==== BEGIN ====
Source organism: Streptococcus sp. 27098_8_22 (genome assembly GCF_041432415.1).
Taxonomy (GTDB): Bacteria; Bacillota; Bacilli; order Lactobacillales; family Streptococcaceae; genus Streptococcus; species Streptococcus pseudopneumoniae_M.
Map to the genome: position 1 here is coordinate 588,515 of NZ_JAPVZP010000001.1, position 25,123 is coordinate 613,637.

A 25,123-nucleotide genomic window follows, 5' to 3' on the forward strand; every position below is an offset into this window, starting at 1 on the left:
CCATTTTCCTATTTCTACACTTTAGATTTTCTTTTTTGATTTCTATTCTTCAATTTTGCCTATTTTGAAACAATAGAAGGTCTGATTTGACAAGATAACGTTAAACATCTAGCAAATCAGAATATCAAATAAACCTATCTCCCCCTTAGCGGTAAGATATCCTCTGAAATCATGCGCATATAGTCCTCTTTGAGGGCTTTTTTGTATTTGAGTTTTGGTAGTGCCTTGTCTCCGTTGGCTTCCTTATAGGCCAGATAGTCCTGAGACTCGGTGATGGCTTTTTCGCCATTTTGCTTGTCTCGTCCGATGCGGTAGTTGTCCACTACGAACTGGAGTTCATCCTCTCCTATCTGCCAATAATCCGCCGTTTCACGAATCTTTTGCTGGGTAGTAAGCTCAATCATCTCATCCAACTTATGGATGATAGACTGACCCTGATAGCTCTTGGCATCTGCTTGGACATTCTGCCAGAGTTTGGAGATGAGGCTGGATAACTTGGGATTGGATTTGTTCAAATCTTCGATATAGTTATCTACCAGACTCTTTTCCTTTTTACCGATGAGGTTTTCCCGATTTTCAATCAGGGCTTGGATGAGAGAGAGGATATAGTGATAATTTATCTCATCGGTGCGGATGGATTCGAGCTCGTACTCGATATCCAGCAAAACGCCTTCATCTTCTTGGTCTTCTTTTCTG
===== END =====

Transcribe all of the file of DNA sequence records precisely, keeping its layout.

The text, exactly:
Source organism: Streptococcus sp. 27098_8_22 (genome assembly GCF_041432415.1).
Taxonomy (GTDB): Bacteria; Bacillota; Bacilli; order Lactobacillales; family Streptococcaceae; genus Streptococcus; species Streptococcus pseudopneumoniae_M.
Map to the genome: position 1 here is coordinate 588,515 of NZ_JAPVZP010000001.1, position 25,123 is coordinate 613,637.

A 25,123-nucleotide genomic window follows, 5' to 3' on the forward strand; every position below is an offset into this window, starting at 1 on the left:
CCATTTTCCTATTTCTACACTTTAGATTTTCTTTTTTGATTTCTATTCTTCAATTTTGCCTATTTTGAAACAATAGAAGGTCTGATTTGACAAGATAACGTTAAACATCTAGCAAATCAGAATATCAAATAAACCTATCTCCCCCTTAGCGGTAAGATATCCTCTGAAATCATGCGCATATAGTCCTCTTTGAGGGCTTTTTTGTATTTGAGTTTTGGTAGTGCCTTGTCTCCGTTGGCTTCCTTATAGGCCAGATAGTCCTGAGACTCGGTGATGGCTTTTTCGCCATTTTGCTTGTCTCGTCCGATGCGGTAGTTGTCCACTACGAACTGGAGTTCATCCTCTCCTATCTGCCAATAATCCGCCGTTTCACGAATCTTTTGCTGGGTAGTAAGCTCAATCATCTCATCCAACTTATGGATGATAGACTGACCCTGATAGCTCTTGGCATCTGCTTGGACATTCTGCCAGAGTTTGGAGATGAGGCTGGATAACTTGGGATTGGATTTGTTCAAATCTTCGATATAGTTATCTACCAGACTCTTTTCCTTTTTACCGATGAGGTTTTCCCGATTTTCAATCAGGGCTTGGATGAGAGAGAGGATATAGTGATAATTTATCTCATCGGTGCGGATGGATTCGAGCTCGTACTCGATATCCAGCAAAACGCCTTCATCTTCTTGGTCTTCTTTTCTG